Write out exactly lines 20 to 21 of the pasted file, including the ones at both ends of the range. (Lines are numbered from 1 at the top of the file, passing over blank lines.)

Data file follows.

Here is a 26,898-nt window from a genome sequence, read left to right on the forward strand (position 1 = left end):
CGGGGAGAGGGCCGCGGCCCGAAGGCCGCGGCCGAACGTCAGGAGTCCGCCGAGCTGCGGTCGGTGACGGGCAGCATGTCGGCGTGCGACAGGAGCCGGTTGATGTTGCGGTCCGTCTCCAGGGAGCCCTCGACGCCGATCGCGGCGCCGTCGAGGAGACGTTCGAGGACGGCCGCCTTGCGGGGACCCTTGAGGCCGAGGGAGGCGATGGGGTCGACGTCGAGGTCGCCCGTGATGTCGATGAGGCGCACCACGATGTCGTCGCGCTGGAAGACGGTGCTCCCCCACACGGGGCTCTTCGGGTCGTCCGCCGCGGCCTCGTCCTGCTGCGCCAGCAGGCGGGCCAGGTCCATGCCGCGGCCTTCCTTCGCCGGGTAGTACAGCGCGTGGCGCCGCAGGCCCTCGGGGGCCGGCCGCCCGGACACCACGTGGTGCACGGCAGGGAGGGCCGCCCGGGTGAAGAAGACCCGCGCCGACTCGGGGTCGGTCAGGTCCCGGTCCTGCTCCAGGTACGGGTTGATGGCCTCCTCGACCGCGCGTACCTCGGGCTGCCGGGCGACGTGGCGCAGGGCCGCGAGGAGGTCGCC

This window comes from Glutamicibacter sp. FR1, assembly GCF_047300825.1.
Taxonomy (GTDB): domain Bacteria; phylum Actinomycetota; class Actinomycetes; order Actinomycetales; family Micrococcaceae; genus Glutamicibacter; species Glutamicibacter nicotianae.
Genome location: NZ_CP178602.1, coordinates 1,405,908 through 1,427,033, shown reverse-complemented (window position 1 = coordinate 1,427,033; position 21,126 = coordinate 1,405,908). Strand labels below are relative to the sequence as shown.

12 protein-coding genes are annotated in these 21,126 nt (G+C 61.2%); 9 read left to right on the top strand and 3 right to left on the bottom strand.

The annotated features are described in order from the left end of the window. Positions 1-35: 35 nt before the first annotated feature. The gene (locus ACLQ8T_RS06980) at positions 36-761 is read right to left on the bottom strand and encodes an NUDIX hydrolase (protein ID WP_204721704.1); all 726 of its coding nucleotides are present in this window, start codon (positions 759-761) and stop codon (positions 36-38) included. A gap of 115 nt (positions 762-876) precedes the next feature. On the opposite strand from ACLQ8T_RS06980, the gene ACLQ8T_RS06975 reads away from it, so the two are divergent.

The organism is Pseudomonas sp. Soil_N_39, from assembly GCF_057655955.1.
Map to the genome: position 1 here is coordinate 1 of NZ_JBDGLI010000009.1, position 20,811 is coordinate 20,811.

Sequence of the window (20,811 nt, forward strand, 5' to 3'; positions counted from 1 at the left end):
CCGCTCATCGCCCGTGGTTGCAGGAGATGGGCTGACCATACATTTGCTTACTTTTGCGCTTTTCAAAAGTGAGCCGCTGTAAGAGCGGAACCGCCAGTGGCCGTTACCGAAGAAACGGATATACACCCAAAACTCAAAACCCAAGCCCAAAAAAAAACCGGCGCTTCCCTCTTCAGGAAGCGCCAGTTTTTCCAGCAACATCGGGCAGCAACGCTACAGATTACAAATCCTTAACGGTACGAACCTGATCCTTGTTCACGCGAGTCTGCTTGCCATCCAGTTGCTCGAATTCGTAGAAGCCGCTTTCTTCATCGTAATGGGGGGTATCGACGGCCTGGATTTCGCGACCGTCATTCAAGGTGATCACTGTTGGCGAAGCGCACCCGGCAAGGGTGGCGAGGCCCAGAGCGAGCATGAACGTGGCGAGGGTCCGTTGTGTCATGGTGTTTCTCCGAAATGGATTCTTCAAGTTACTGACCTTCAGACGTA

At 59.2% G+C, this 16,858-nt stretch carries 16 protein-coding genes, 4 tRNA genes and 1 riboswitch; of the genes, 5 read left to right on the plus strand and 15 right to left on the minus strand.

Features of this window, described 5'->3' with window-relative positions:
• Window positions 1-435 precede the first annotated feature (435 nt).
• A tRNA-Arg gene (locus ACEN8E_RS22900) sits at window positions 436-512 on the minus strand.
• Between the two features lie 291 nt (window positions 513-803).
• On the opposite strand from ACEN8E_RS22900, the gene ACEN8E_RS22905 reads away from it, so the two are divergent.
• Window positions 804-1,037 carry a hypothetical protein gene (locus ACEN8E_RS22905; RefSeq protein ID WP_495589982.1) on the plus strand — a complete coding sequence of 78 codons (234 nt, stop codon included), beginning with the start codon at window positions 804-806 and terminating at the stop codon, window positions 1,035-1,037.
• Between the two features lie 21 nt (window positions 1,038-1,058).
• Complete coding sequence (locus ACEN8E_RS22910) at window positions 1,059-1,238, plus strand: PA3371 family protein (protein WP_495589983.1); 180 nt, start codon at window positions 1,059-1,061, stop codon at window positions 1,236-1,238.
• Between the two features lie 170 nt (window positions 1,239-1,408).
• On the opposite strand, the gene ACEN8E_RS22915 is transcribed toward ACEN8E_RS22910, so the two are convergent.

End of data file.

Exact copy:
• Complete coding sequence (locus ACEN8E_RS22910) at window positions 1,059-1,238, plus strand: PA3371 family protein (protein WP_495589983.1); 180 nt, start codon at window positions 1,059-1,061, stop codon at window positions 1,236-1,238.
• Between the two features lie 170 nt (window positions 1,239-1,408).